edb=# alter system set basic_archive.archive_directory = '/var/lib/edb/archive_test';

edb=# SELECT pg_reload_conf();

edb=# show archive_library;
 basic_archive
 
edb=# show basic_archive.archive_directory
 /var/lib/edb/archive_test
 
edb=# create table test( i int);
edb=# insert into test generate_series(1,1000);
edb=# select pg_switch_wal();
edb=# insert into test generate_series(1,1000);
edb=# select pg_switch_wal();

edb=# select * from pg_stat_archiver;

archived_count|last_archived_wal|last_archived_time| failed_count|last_failed_wal|last_failed_time|stats_reset            
23|000000010000000000000019|09-FEB-23 17:26:38.722981 +00:00|0 ||| 07-FEB-23 16:28:15.290586 +00:00

$ ls -l /var/lib/edb/archive_test

-rw_______ 1 enterprisedb enterprisedb 16777216 Feb  9 17:26 000000010000000000000018
-rw_______ 1 enterprisedb enterprisedb 16777216 Feb  9 17:26 000000010000000000000019
 
$ ps waux | grep archive 
postgres: archiver last was 000000010000000000000019

4) Native pg_receivewal, replication slot, and systemd scheduler

pg_receivewal background

  • If you are on PG14 or older, and you have some constraint of being unable to use Barman or pgBackRest, archive_command can be replaced by the native postgres tool pg_receivewal which streams the WAL logs using replication to an archive location.

  • pg_receivewal WAL archiving is more durable than use of rsync, cp, or scp within archive_command

    • When writing WALs to pg_wal, and sending via replication, postgres uses fsync to ensure that the updates are physically written to disk.
  • Due to this, pg_receivewal lowers the RPO, since pg_receivewal streams the write-ahead log in real time instead of waiting for an entire WAL file to be populated.

  • Synchronous archiving can be used using pg_receivewal --synchronous, synchronous_standby_names, and synchronous_commit, to ensure each transaction is archived and have the RPO at 0, but this creates deteriorated performance. As noted by the documentation, this should not be done if you are running synchronous_commit=remote_apply.

standalone pg_receivewal (without Barman) complexity

  • Due to needing an external scheduling system to maintain it, this is more complicated than using Barman, and would require a professional services engagement to evaluate whether this solution fits your use case, fully test and implement the solution. This is effectively replacing some of the functionality that barman cron offers.

  • Examples of maintenance includes restarting the program when it is offline (e.g if postgres is restarted, pg_receivewal is killed, the archive server host is restarted). Therefore, a custom process e.g a systemd process needs to be written and used.

  • If using pg_receivewal as your only WAL archiving solution, it is highly recommended to use a physical replication slot, otherwise WAL data can be lost. Due to the replication slot, if the pg_receivewal process stops (e.g networking issues, the program failing, the archive OS being down), the replication slot will be inactive, the primary will not recycle the WALs until the process resumes (assuming max_slot_wal_keep_size=1).

  • However, if the primary continually holds the WAL logs, the server will eventually reach 100% disk usage and take the primary down. So in the event of a longer unavailability. A judgement call needs to be made, what is more important:

    • reduce chance of backup data being lost but have the risk of the primary crashing with no disk space.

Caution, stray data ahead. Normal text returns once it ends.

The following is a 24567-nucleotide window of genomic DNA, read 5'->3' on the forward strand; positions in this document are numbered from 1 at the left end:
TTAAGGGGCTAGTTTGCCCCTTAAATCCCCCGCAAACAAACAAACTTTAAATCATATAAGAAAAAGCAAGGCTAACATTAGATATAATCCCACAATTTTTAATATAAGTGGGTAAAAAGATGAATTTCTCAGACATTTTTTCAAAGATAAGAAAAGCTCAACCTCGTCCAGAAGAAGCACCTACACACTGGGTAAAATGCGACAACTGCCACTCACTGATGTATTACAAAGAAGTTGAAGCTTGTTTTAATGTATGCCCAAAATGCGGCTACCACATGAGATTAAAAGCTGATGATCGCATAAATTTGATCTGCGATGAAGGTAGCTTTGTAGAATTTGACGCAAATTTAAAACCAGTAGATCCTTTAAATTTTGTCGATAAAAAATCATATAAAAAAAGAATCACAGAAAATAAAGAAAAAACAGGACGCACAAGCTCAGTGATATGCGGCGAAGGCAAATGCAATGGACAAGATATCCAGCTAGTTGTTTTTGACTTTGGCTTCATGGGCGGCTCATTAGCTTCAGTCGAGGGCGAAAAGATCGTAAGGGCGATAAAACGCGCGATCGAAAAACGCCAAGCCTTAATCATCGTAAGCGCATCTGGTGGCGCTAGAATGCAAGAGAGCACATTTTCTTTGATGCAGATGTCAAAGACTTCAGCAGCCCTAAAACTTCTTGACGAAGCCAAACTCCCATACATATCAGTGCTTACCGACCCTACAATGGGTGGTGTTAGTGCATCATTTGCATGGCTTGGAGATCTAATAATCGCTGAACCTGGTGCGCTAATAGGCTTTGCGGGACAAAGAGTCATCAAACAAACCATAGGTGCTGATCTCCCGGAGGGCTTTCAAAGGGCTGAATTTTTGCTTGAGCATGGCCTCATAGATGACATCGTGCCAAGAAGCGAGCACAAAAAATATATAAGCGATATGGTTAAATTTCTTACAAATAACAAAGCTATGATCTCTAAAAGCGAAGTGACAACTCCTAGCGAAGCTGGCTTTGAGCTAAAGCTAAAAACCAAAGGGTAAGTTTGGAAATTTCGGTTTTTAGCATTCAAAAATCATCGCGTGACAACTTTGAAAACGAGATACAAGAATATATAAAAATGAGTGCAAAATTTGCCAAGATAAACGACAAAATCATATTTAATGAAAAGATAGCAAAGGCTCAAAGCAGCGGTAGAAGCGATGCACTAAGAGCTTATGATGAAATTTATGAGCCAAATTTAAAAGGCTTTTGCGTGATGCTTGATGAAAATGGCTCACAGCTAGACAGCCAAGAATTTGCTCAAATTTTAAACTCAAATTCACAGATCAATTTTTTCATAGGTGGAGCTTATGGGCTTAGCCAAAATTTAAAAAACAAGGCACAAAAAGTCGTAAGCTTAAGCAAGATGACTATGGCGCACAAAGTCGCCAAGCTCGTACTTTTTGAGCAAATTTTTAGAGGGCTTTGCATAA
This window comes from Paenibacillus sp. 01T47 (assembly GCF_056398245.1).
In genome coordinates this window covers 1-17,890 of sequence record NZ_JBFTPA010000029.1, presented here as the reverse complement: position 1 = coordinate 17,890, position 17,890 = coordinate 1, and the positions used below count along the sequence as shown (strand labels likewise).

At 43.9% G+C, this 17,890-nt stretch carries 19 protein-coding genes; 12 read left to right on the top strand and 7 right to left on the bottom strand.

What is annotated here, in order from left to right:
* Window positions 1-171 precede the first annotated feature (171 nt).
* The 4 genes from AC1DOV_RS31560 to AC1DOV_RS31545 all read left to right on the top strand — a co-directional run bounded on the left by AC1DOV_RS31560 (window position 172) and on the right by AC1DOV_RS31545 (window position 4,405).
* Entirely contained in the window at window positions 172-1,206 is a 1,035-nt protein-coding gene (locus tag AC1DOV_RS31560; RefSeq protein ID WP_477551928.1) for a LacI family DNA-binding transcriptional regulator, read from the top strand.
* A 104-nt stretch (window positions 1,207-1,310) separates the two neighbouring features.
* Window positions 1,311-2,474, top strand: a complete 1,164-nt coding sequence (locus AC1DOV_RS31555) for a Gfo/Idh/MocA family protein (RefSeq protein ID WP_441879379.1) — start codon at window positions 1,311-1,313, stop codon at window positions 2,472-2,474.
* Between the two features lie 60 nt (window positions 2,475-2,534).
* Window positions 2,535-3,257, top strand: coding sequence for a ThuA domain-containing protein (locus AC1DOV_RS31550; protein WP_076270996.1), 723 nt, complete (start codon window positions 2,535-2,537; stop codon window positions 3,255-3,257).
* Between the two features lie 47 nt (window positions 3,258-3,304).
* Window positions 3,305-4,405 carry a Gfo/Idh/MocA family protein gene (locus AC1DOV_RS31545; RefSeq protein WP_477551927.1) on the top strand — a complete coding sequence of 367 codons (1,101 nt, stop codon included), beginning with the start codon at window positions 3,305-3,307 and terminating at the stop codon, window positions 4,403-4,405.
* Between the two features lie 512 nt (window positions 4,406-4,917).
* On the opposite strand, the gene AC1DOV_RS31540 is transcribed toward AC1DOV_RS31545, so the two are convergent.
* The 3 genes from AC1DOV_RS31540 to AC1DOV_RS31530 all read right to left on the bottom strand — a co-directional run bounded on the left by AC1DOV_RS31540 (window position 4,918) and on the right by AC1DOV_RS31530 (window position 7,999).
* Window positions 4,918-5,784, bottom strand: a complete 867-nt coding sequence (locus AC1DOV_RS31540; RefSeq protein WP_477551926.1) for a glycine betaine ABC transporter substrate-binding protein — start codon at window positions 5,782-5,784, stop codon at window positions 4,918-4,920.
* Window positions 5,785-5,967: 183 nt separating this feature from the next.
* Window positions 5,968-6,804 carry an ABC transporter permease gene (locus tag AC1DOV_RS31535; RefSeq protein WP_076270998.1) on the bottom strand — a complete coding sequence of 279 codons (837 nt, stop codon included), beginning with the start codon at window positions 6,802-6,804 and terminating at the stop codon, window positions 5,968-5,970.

• or
    • maintain the primary availability, but increase the risk losing WAL segments (with impact in backups and standbys).
  • Monitoring of the archiving is achieved through:

    • Database replication - select * from pg_stat_replication, select * from pg_replication_slots.
    • The scheduling process - systemctl status systemd_name.

5) archive_command using rsync

If you can not use a backup tool, an archive_command using rsync can be used.

  • rsync first creates a temporary copy of the file and then, only if the copy is successful, it renames it as the target filename.

  • In the future, when customer environments widely support rsync 3.2.4+, we will discuss use of rsync --fsync.

Example command:

archive_command = 'test ! -f enter_backup_location/%f && rsync -a %p enter_backup_location/%f'
  • Here,

    • -a runs rsync in archive mode (recursive, and preserving all but hard links).
    • %p here represents the pathname of each WAL file that postgres will create ($PGDATA/pg_wal/wal_file_name). For each file created, Postgres re-runs the command with the new file name.
    • %f is a postgres parameter representing the name of the WAL segment file.
    • test ! -f enter_backup_location location/%f checks that the filename does not already exist, before writing. If existing, the WAL file will not copy and the command will fail to prevent potential loss of data.
  • test ! -f is implemented in case a problem has occurred, and file with the same name already exists, and needs to be renamed with manual intervention, as the previous file may contain data that is needed.

    • At this point, postgres will retain it's WALs, until the archive location is fixed.
    • If this test is not implemented, in this situation, the previous file would be overwritten.
  • rsync flag --ignore-existing, should not be used, as if a file with the same name already existed, Postgres will skip archival (even if the file has different contents), as the Linux exit status is 0. This would result in silently losing the backup data.

6) archive_command using cp

  • cp is prone to networking issues.

  • Additionally, cp is not ENOSPC safe.

    • If the disk becomes full, and postmaster hits ENOSPC, even after freeing disk space, the cp process will become stuck, leaving a partial file, requiring manual removal. rsync prevents this issue.
  • rsync is recommended over cp as it is more robust during networking issues, and prevents the ENOSPC issue. Therefore, it is less likely to hit a WAL archiving issue.

  • If using cp in archive_command, changing to rsync is an easy change to test in your test environment, with lots of benefits.

7) archive_command using scp

scp is also not recommended due to being inferior to barman-wal-archive and rsync, but also becoming deprecated.

  • If using scp in archive_command, changing to rsync is an easy change to test in your test environment, with lots of benefits.